Posted by: John Looker | 18 January, 2012

MEANTIME (An Olde English Winter)

MEANTIME (An Olde English Winter) 

Winter is pleasantly wet and windy in England.
Comforting clouds cover the sky.
Trees stand stark in their astonishing minimalism
but the rivers, replenished, race in their harnesses
and morning mists are munificent with silver and pearls …  

(oh, there’s more like this, much more if you’ll take it).

Geese glide down in garrulous gangs to their water-forts,
paw prints look pretty in the prodigious mud,
that bold little braggart the robin
kicks around like a king with the keys to the pantry,
and the world winds down …

(let’s push on apace, there are pages of this).

Time now for toasts at the table, and dancing;
for ballads and boasting; for bodies in the night.
A hale young husband with his heart on sowing,
the blood in his body now bounding like the hare,
a lady with lush well-lying pastures … 

(we’ll skip a score of scholarly stanzas).

Winter is wonderfully wet and dark in England.
Step inside. Settle down.
Build up the blaze in the Great Hall’s fire throne,
find among the flickering flames images and omens,
slow down, let the year turn round …

(That’ll definitely do, stop now, this doesn’t improve).

Mull over your days, muse in your cups … 

(I said stop

© John Looker 2012




  1. Love the echo of Anglo-Saxon (I think they call it Old English now) structural alliteration, so fitting given the subject matter and the mode; even the interjections recall marginalia or self-doubting copyists! With the final bit I feel myself slipping under the table for a wee nap on a cold winter’s night. The wind is screeching here in Portsmouth NH as I write . . . .


  2. There is beauty in the language here, in spite of the hilarious asides–which are funny. I appreciate Tom D’Evelyn pointing out the structural alliteration since I might have missed it, although I was trying to figure out what the form was as I read. I have no cup to muse into this evening, but after this, I wish I did have one. I enjoyed reading this a lot, as usual.


    • I’m really glad to see a new John Stevens poem after a much too long awhile without one. I should have said that before I finished my comment. Maybe I’m in my cups after all and just don’t know it.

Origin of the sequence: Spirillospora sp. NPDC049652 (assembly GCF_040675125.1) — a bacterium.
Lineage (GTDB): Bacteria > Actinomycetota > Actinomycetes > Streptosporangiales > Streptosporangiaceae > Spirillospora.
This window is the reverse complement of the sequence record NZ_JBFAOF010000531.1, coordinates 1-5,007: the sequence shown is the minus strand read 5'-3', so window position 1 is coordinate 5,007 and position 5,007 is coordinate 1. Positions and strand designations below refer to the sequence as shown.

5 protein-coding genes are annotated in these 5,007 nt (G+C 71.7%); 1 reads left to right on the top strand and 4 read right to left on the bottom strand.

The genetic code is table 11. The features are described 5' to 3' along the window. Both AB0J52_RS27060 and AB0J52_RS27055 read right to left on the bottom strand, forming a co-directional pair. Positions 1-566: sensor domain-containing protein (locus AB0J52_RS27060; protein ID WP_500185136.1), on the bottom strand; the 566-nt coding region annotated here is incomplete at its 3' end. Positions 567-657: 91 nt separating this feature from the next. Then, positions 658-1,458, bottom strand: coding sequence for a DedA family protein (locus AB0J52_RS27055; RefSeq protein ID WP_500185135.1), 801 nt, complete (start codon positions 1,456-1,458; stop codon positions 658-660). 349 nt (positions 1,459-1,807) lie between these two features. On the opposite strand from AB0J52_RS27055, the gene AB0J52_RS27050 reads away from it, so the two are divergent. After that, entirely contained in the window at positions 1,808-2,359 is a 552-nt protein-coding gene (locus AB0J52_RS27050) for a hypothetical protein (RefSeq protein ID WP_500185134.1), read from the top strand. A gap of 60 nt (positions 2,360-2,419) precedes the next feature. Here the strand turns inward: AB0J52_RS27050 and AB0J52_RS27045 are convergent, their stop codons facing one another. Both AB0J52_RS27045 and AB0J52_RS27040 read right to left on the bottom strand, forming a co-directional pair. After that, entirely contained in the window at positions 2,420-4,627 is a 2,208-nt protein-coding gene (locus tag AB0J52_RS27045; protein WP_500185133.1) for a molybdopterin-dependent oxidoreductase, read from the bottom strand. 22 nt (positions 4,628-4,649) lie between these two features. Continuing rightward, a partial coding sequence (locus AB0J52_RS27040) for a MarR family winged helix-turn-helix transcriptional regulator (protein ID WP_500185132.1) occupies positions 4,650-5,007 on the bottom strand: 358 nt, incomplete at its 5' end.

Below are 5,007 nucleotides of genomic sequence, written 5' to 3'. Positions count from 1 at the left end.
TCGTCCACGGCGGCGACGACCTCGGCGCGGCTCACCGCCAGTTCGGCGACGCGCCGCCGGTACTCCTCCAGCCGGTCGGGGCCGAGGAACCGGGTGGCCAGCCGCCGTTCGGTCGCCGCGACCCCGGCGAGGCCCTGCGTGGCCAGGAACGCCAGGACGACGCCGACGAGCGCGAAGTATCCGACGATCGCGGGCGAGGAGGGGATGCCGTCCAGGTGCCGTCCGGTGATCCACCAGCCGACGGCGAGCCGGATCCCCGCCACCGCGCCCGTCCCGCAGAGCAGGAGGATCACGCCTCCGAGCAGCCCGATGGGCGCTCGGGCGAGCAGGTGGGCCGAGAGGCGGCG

3. What an absolutely terrific piece of fun.

    I shall be chuckling all day about this.

    God forbid that we should ever take ourselves too seriously 🙂



  4. “a lady with lush well-lying pastures”
    you are mischievous in your writing…


  5. Hallo John,
    this is great, I like the comments between the ( and ) , it seems like you wrote it as if it is a poem from the Dickens era? 🙂 And it makes me want to go to England!


  6. Thank you for these comments everyone. I am very glad you enjoyed the piece – I had some fun writing it.
    Yes, Ina, this poem parodies some old English literature – but much older than Dickens. As Tom D’Evelyn observed, it really picks up on Anglo-Saxon verse before modern English emerged, although there was a revival for a while in medieval times. I found myself dipping into some of this in one or two traditional anthologies. It’s not very popular now! However, Ezra Pound imitated the style in a more readable way in the early 20th century.


    • A more readable way? Sorry, but I don’t think so. Pound can be delightful, but also obtuse as all get out. I like reading him for that reason, but the cleverness in this particular poem pleases me.


  7. this is fun – brings a smile to my face and brings me back to read it again, I feel like a child sploshing through mud in my wellington boots, singing a song, making up words that start with the same letters, or end with the same sounds 😉


  8. Yes, jolly old England abounds.
    Though I, for one, do miss the hounds
    and the…well, perhaps there is one fox…
    (and I don’t mean that hale husband working the paddocks,
    bounding off to pastures we were meant to miss)
    just that sly one, telling us how much he loves to kiss
    those times between times which host
    simple pleasures without having to propose a single toast.
    Interesting, isn’t it, how ‘meantime’
    can seem to mean the time between one time
    and another (which may be no time at all!)
    while ‘mean’ can be just plain mean or merely average
    or sing significance through all our pastures, rivers, trees—
    and not a one branch will trade its ‘being’ for the breeze
    of a single soupçon of meaning.
    Mean to mean so much and mean so little too.
    Mean to sing to us alone (for mean may mean mezzo-soprano too.)
    (But, what do I mean by that? something inaugural?)
    Not to worry. Let’s go out. I have to walk my doggerel.

    Okay, okay, you can stop hurling the rotten tomatoes. I just found myself rhyming ‘abound’ and ‘hound’…and couldn’t help myself. And then ‘mean-time’ sort of jumped off the page at me. (The devil made me do it.)